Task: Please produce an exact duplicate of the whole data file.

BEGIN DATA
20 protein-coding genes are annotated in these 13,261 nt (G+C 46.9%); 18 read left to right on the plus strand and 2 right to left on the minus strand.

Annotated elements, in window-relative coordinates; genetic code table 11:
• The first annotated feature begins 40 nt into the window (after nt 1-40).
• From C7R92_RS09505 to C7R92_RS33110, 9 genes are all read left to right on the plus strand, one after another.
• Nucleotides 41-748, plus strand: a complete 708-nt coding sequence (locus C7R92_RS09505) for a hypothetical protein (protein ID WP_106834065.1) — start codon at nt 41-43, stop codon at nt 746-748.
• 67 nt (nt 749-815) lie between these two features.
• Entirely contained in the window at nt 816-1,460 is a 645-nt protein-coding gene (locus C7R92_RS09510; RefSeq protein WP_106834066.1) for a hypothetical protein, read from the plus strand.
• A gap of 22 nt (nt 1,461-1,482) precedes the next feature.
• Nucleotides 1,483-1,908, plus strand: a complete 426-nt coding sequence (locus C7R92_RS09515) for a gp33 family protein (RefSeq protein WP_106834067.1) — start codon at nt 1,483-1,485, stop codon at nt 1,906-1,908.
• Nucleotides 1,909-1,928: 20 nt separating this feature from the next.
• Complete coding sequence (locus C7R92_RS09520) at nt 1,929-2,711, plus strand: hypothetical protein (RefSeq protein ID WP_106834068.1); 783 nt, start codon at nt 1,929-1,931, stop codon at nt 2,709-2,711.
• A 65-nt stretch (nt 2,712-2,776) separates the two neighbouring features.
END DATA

20 protein-coding genes are annotated in these 13,261 nt (G+C 46.9%); 18 read left to right on the plus strand and 2 right to left on the minus strand.

Annotated elements, in window-relative coordinates; genetic code table 11:
• The first annotated feature begins 40 nt into the window (after nt 1-40).
• From C7R92_RS09505 to C7R92_RS33110, 9 genes are all read left to right on the plus strand, one after another.
• Nucleotides 41-748, plus strand: a complete 708-nt coding sequence (locus C7R92_RS09505) for a hypothetical protein (protein ID WP_106834065.1) — start codon at nt 41-43, stop codon at nt 746-748.
• 67 nt (nt 749-815) lie between these two features.
• Entirely contained in the window at nt 816-1,460 is a 645-nt protein-coding gene (locus C7R92_RS09510; RefSeq protein WP_106834066.1) for a hypothetical protein, read from the plus strand.
• A gap of 22 nt (nt 1,461-1,482) precedes the next feature.
• Nucleotides 1,483-1,908, plus strand: a complete 426-nt coding sequence (locus C7R92_RS09515) for a gp33 family protein (RefSeq protein WP_106834067.1) — start codon at nt 1,483-1,485, stop codon at nt 1,906-1,908.
• Nucleotides 1,909-1,928: 20 nt separating this feature from the next.
• Complete coding sequence (locus C7R92_RS09520) at nt 1,929-2,711, plus strand: hypothetical protein (RefSeq protein ID WP_106834068.1); 783 nt, start codon at nt 1,929-1,931, stop codon at nt 2,709-2,711.
• A 65-nt stretch (nt 2,712-2,776) separates the two neighbouring features.